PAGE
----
McCain gains political capital
Sen. John McCain emerged from the Nov. 7 elections as one of Republicans’ only winners as Democrats made solid gains and both parties turn an eye toward 2008.
The Arizona Republican, who wasn’t up for re-election, rallied to the side of Republican candidates at 131 events — a strong showing that displayed his rising popularity. His strength was underscored Monday when Charlie Crist, Florida’s new Republican governor, chose to skip a scheduled rally with President Bush for an event with Mr. McCain.
“There’sgoingtobeabatchofpeople who are going to personally owe McCain and there’s going to be another batch of people who are going to have to rethink their view of him,” said Michael McKenna, a Republican strategist and pollster.
“He was a pretty solid party stalwart this go around, in a cycle when itwasnoteasytobeapartystalwart.”
As both parties took stock of wins andlossesonNov.7,thesoul-searching began for Republicans, while Democrats will now focus on capitalizing on their gains.
Foremost among those Democrats are rising star Sen. Barack Obama, the charismatic Illinois Democrat who recently said he no longer rules out running for president in 2008, and Sen. Hillary Rodham Clinton, the New York Democratwhocheckedoffanimportantbox on her presidential to-do list by getting re-elected, amassing a substantial campaign fund and a solid springboard victory in the process.
But the prospects for both parties in Congress are more bleak with a lame-duck president and leaders of bothpartiesstakingoutpositionsfor the election in two years.
Neither party ran on a forwardlooking agenda, with Republicans asking voters to stay the course on Iraq and the economy while De- mocratsproposedrollingbacksome of the Bush tax cuts and said they represented a vote of no confidence in the way the administration has prosecuted the war.
Without a mandate for either party, there is little to push Capitol Hill off the gridlock that has stalled further tax cuts, Social Security reform and other major initiatives.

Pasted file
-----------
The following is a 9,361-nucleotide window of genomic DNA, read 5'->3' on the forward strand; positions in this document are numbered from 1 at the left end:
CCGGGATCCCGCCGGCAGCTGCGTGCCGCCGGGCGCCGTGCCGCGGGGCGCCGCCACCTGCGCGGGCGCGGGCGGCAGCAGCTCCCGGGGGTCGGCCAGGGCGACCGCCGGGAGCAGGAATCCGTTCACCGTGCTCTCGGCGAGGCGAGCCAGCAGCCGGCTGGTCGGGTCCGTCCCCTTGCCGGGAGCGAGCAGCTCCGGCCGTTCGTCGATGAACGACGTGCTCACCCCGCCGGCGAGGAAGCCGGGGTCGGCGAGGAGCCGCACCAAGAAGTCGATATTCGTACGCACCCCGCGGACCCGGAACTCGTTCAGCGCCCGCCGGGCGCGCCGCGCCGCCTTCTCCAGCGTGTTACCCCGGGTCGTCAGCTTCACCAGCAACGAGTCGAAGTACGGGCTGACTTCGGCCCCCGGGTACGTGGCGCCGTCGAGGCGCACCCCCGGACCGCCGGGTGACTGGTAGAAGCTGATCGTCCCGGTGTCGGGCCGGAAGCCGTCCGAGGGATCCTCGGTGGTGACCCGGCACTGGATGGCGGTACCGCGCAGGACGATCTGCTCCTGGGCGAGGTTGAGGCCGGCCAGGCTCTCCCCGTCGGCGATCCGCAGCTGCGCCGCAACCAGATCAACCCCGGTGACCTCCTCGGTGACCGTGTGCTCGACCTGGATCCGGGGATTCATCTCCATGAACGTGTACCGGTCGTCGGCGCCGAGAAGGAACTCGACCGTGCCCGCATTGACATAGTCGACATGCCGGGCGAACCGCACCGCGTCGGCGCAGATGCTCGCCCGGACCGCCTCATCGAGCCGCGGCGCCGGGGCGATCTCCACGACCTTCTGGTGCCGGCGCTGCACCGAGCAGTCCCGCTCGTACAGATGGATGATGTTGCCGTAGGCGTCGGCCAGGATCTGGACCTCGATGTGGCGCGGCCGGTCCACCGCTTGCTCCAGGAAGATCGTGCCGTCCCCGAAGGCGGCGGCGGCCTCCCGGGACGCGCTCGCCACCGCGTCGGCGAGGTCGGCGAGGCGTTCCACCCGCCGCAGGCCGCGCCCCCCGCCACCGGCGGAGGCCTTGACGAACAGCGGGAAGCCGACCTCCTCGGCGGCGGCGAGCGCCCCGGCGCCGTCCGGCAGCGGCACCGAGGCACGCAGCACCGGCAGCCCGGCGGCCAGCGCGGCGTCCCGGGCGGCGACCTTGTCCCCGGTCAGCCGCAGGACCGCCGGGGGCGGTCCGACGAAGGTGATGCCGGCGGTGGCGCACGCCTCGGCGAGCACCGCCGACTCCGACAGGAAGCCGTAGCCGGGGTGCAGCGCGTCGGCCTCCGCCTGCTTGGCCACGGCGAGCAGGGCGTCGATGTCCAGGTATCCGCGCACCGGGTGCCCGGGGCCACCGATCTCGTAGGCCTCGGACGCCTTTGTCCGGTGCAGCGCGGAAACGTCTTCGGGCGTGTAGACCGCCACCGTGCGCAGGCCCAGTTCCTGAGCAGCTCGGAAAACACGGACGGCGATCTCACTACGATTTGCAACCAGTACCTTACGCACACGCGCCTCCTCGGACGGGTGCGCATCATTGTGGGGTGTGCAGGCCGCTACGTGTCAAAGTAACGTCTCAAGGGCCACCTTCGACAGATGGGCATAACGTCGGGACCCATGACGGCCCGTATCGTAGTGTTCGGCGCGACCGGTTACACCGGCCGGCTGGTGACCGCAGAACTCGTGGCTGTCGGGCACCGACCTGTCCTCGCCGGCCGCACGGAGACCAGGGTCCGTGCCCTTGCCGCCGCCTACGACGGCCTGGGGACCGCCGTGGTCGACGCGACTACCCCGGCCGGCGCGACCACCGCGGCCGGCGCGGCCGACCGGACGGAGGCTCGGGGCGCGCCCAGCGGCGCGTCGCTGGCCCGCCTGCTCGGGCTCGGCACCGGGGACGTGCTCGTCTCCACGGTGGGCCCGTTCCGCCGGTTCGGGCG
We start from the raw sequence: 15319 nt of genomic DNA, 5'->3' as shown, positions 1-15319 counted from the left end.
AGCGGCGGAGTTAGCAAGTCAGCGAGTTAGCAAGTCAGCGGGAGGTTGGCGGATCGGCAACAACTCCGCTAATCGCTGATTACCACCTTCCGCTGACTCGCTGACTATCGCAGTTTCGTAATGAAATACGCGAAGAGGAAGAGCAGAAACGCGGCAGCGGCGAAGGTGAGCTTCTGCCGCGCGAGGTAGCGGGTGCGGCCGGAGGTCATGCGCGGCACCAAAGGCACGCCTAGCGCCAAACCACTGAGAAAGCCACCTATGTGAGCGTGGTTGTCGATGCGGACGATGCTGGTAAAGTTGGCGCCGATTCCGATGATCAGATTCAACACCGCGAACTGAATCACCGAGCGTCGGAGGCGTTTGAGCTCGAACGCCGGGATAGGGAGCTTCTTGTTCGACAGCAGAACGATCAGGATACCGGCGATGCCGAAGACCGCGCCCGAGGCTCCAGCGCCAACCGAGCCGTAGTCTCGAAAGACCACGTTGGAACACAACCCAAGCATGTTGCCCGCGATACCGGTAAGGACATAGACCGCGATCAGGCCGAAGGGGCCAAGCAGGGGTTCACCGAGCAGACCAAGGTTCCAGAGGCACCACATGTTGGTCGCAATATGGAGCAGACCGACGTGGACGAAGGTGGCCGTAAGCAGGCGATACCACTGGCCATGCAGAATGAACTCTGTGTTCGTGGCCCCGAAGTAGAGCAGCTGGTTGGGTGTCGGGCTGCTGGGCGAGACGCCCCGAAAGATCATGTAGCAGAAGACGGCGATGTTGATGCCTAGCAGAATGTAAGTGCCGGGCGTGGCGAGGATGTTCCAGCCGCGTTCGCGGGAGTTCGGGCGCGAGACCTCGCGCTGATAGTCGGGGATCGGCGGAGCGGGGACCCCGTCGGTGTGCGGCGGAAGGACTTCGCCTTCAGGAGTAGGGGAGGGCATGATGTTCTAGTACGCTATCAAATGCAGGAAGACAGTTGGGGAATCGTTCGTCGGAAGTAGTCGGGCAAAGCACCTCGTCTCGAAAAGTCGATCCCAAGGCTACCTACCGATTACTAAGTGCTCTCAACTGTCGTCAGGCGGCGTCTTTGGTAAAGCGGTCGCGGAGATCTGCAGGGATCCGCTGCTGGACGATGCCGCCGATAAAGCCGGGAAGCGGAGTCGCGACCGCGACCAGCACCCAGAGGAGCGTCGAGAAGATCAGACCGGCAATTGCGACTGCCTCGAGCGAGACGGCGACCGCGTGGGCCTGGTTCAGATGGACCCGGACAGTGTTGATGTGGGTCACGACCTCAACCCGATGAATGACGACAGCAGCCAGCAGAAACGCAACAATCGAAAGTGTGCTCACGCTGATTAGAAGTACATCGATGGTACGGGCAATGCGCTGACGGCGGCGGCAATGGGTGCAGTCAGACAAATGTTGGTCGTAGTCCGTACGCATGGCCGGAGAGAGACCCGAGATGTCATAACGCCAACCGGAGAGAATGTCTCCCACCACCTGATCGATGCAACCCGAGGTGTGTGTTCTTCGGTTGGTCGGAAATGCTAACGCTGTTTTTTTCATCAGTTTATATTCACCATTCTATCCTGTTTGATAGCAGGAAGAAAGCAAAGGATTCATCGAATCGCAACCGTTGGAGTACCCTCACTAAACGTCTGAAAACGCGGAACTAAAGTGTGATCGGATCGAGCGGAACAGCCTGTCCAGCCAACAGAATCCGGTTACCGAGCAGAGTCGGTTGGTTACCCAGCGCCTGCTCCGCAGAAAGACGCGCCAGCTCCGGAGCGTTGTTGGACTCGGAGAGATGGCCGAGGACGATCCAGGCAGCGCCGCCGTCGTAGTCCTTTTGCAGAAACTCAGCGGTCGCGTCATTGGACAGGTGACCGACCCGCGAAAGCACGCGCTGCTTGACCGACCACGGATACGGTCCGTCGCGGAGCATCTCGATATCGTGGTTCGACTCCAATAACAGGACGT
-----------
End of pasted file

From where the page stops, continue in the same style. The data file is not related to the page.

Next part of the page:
And Democrats have their work cut out for them in 2008 defending House seats they won on solidly Republicanground.Fourofthoseseats were the result of disgraced Republicans: Rep. Don Sherwood in Pennsylvania and former Reps. Mark FoleyinFlorida,BobNeyinOhioand Tom DeLay in Texas.
Still, Democrats’ wins in the House, giving them control for the first time since 1995, will alter the agenda on several thorny issues, including key gun legislation such as the assault weapons ban, which lapsedunderRepublicancontrolbut could come back under Democratic control.
Democrats have also promised to revisit and expand Mr. Bush’s Medicareprescriptiondrugprogram.
And a Democrat-controlled Houseremovesthemajorobstacleto a broad immigration bill that includes a path to citizenship for illegal aliens. House Republicans had blocked action on such a proposal, calling it amnesty, but House Democrats can now team with a bipartisanmajorityintheSenateandwith a willing president to pass a bill.
Onthedefensivesideoftheledger, Democratswillbeinabetterposition toblockfuturefreetradeagreements.
The Republican search for answers will center on Mr. Bush, the leader of the party, whose string of electionsuccessescametoanendin dramatic fashion and with a strong rejection of his leadership.
According to a national exit poll, conducted for the Associated Press and the major broadcast networks, morethantwiceasmanyvoterssaid they felt angry toward the president thanfeltenthusiastic,andmorethan a third of voters said their vote was in opposition to him.
“AllofusRepublicansaregoingto sit down together and listen to the voters,getthemessagefromtonight, and we’re going to shape not a new agendabutareturntotheprinciples and philosophy of what we stand for and believe in,” Mr. McCain said on Fox News.
Florida Republican candidate for governor Charlie Crist (left) skipped a scheduled appearance with President Bush in Pensacola, Fla. on Nov. 6 to attend a campaign rally with Arizona Republican Sen. John McCain in Jacksonville, Fla.